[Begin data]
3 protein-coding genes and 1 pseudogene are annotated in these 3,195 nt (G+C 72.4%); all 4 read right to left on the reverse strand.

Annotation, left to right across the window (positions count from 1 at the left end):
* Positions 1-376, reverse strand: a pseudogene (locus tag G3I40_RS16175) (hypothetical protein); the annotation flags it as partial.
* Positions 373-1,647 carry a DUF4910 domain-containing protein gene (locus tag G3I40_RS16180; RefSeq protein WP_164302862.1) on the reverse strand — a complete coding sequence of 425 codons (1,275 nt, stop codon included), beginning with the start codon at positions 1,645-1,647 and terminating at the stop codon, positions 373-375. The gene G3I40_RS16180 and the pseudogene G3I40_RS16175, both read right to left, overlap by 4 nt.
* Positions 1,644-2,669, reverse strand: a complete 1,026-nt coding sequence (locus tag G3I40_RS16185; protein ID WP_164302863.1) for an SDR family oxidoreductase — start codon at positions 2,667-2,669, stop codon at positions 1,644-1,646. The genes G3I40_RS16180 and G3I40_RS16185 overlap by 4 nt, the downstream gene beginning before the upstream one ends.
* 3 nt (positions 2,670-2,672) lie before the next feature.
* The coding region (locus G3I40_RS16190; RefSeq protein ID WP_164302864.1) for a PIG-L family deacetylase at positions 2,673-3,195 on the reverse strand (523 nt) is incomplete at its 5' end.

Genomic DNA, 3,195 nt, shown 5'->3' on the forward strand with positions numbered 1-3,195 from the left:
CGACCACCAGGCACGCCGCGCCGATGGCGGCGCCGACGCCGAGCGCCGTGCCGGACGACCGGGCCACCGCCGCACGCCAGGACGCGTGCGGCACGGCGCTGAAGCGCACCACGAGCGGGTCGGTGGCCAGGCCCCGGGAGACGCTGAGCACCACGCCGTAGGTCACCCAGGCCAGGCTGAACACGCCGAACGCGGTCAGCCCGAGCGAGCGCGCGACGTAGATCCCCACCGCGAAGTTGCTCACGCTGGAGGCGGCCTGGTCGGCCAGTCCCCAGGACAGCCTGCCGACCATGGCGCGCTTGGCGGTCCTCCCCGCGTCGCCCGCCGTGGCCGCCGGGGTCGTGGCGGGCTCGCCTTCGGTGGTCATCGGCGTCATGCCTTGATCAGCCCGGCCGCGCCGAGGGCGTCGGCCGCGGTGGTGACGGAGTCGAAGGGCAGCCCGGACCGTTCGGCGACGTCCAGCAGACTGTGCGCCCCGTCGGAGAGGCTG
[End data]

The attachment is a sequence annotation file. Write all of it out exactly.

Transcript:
3 protein-coding genes and 1 pseudogene are annotated in these 3,195 nt (G+C 72.4%); all 4 read right to left on the reverse strand.

Annotation, left to right across the window (positions count from 1 at the left end):
* Positions 1-376, reverse strand: a pseudogene (locus tag G3I40_RS16175) (hypothetical protein); the annotation flags it as partial.
* Positions 373-1,647 carry a DUF4910 domain-containing protein gene (locus tag G3I40_RS16180; RefSeq protein WP_164302862.1) on the reverse strand — a complete coding sequence of 425 codons (1,275 nt, stop codon included), beginning with the start codon at positions 1,645-1,647 and terminating at the stop codon, positions 373-375. The gene G3I40_RS16180 and the pseudogene G3I40_RS16175, both read right to left, overlap by 4 nt.
* Positions 1,644-2,669, reverse strand: a complete 1,026-nt coding sequence (locus tag G3I40_RS16185; protein ID WP_164302863.1) for an SDR family oxidoreductase — start codon at positions 2,667-2,669, stop codon at positions 1,644-1,646. The genes G3I40_RS16180 and G3I40_RS16185 overlap by 4 nt, the downstream gene beginning before the upstream one ends.
* 3 nt (positions 2,670-2,672) lie before the next feature.
* The coding region (locus G3I40_RS16190; RefSeq protein ID WP_164302864.1) for a PIG-L family deacetylase at positions 2,673-3,195 on the reverse strand (523 nt) is incomplete at its 5' end.

Genomic DNA, 3,195 nt, shown 5'->3' on the forward strand with positions numbered 1-3,195 from the left:
CGACCACCAGGCACGCCGCGCCGATGGCGGCGCCGACGCCGAGCGCCGTGCCGGACGACCGGGCCACCGCCGCACGCCAGGACGCGTGCGGCACGGCGCTGAAGCGCACCACGAGCGGGTCGGTGGCCAGGCCCCGGGAGACGCTGAGCACCACGCCGTAGGTCACCCAGGCCAGGCTGAACACGCCGAACGCGGTCAGCCCGAGCGAGCGCGCGACGTAGATCCCCACCGCGAAGTTGCTCACGCTGGAGGCGGCCTGGTCGGCCAGTCCCCAGGACAGCCTGCCGACCATGGCGCGCTTGGCGGTCCTCCCCGCGTCGCCCGCCGTGGCCGCCGGGGTCGTGGCGGGCTCGCCTTCGGTGGTCATCGGCGTCATGCCTTGATCAGCCCGGCCGCGCCGAGGGCGTCGGCCGCGGTGGTGACGGAGTCGAAGGGCAGCCCGGACCGTTCGGCGACGTCCAGCAGACTGTGCGCCCCGTCGGAGAGGCTG